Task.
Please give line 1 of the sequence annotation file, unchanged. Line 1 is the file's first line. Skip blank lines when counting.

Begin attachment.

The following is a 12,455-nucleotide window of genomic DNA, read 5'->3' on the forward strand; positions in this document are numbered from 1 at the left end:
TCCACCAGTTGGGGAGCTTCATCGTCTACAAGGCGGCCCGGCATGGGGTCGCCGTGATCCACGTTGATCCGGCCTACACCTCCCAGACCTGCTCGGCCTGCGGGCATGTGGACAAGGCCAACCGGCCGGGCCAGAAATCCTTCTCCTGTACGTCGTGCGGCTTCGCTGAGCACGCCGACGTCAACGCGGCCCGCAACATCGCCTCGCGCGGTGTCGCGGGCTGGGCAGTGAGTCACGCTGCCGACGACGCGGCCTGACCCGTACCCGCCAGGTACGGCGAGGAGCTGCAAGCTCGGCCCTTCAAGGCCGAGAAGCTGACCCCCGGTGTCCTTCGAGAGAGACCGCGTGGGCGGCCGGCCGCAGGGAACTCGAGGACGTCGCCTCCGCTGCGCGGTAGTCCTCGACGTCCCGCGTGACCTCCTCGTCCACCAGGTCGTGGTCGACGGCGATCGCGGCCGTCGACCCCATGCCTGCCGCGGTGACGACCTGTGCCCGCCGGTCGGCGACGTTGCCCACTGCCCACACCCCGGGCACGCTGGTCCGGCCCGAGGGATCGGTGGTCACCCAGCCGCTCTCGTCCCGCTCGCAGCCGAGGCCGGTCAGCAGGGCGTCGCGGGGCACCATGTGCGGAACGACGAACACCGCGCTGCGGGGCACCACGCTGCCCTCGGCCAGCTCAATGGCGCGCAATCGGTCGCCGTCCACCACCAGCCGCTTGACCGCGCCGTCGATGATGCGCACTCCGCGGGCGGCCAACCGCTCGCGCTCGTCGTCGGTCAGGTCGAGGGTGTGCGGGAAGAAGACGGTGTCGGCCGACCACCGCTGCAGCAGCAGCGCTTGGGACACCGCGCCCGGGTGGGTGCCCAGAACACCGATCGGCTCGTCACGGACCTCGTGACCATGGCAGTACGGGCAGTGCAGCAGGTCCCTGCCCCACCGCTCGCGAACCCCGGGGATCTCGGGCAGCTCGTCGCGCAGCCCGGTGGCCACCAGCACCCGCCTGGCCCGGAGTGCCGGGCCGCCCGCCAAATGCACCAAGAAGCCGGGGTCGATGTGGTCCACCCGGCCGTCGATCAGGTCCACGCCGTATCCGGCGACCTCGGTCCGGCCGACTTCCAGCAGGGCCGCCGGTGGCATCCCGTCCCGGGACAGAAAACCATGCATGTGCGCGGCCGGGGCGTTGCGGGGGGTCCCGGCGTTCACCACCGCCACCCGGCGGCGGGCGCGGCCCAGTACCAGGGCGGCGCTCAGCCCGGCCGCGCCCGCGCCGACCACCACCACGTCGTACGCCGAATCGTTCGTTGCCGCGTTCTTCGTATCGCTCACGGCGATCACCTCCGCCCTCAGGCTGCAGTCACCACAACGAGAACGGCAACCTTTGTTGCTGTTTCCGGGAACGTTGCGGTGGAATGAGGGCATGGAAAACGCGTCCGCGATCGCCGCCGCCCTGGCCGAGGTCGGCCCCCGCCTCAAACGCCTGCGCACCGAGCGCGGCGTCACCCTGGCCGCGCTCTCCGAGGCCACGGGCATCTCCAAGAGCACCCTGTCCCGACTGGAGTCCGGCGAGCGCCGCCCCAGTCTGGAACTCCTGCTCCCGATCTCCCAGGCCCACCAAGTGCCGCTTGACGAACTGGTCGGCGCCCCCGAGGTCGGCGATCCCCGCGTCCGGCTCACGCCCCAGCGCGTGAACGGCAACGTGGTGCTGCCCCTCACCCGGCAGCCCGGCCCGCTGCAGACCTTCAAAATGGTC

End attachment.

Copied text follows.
The following is a 12,455-nucleotide window of genomic DNA, read 5'->3' on the forward strand; positions in this document are numbered from 1 at the left end: